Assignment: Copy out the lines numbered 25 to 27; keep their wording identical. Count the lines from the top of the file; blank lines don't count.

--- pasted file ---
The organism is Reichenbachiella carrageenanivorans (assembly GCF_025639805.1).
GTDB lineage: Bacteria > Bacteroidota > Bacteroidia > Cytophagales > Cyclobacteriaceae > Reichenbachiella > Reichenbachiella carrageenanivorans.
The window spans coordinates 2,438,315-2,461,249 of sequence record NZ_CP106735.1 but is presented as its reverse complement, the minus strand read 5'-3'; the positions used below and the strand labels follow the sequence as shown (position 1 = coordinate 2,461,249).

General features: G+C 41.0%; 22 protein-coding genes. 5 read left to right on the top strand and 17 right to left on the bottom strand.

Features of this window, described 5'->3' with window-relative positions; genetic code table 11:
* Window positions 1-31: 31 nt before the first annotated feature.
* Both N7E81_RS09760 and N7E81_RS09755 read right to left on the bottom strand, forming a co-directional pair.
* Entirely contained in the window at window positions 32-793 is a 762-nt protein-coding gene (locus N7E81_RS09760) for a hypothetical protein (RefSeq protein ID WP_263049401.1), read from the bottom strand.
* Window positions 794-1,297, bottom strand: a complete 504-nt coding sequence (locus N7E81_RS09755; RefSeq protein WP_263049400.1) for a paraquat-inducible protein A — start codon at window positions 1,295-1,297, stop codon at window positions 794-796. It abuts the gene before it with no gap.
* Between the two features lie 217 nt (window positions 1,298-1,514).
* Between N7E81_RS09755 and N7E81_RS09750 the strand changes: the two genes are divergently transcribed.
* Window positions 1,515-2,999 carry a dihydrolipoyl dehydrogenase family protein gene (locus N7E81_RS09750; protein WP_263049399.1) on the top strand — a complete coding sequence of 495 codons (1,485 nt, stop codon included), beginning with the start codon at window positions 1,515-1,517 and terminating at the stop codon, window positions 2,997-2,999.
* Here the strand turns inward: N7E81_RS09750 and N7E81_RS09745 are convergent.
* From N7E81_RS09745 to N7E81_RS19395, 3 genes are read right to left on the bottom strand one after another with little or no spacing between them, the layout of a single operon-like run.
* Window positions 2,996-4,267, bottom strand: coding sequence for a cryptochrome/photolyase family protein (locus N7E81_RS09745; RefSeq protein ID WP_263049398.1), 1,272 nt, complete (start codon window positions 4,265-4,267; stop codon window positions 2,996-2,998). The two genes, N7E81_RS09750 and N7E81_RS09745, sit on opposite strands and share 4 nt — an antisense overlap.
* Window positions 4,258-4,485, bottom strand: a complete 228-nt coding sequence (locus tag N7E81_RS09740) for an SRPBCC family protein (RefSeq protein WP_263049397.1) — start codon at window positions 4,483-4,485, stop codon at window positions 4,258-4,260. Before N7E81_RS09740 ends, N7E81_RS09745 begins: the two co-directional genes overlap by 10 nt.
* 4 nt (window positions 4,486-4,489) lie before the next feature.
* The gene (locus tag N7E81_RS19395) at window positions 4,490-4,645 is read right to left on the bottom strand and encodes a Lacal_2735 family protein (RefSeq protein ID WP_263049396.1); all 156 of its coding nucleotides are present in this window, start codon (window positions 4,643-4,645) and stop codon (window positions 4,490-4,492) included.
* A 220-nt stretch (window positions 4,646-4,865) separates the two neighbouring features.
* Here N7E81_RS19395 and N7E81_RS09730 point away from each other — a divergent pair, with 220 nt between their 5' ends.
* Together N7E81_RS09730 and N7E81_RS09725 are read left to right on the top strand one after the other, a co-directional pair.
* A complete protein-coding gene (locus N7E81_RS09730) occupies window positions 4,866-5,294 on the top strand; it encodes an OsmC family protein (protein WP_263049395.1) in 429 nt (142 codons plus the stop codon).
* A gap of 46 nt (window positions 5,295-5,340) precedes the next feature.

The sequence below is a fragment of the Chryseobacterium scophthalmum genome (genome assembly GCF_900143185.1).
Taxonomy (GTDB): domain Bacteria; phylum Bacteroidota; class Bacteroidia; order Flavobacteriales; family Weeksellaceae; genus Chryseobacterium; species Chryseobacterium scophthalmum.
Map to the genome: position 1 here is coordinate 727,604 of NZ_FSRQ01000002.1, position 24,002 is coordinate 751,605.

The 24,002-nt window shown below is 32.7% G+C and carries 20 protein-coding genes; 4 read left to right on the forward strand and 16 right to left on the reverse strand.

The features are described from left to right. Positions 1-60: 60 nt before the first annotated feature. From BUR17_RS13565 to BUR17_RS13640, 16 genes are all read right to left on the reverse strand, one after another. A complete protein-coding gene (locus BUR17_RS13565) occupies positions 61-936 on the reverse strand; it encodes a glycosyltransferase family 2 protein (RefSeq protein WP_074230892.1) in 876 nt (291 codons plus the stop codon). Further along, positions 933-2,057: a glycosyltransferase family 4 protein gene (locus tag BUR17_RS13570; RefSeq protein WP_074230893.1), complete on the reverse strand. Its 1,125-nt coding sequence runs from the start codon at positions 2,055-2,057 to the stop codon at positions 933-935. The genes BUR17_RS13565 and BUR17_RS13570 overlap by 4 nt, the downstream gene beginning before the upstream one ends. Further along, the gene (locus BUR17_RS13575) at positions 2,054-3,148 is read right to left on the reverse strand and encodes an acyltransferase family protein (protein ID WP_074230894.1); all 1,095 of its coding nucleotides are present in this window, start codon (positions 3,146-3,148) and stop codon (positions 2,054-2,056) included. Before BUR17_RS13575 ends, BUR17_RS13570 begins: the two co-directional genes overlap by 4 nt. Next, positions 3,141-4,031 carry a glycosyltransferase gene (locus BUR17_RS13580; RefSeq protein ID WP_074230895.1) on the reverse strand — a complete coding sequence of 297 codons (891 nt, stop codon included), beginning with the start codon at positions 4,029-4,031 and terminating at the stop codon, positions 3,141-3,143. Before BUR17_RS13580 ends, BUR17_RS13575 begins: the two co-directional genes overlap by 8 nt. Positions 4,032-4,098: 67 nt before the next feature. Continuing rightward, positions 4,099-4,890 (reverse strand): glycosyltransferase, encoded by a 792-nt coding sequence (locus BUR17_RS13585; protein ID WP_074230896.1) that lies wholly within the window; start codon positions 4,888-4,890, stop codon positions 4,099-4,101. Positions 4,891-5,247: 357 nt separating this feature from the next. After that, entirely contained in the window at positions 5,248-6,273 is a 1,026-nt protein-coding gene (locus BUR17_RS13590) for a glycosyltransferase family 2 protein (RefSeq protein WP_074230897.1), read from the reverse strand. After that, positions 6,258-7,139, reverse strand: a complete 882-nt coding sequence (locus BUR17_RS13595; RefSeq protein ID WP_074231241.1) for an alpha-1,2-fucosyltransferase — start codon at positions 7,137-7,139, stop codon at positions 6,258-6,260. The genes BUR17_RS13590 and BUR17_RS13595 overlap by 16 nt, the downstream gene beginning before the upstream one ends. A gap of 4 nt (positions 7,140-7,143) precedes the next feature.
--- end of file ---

Taxonomy (GTDB): domain Bacteria; phylum Bacteroidota; class Bacteroidia; order Flavobacteriales; family Weeksellaceae; genus Chryseobacterium; species Chryseobacterium scophthalmum.
Map to the genome: position 1 here is coordinate 727,604 of NZ_FSRQ01000002.1, position 24,002 is coordinate 751,605.

The 24,002-nt window shown below is 32.7% G+C and carries 20 protein-coding genes; 4 read left to right on the forward strand and 16 right to left on the reverse strand.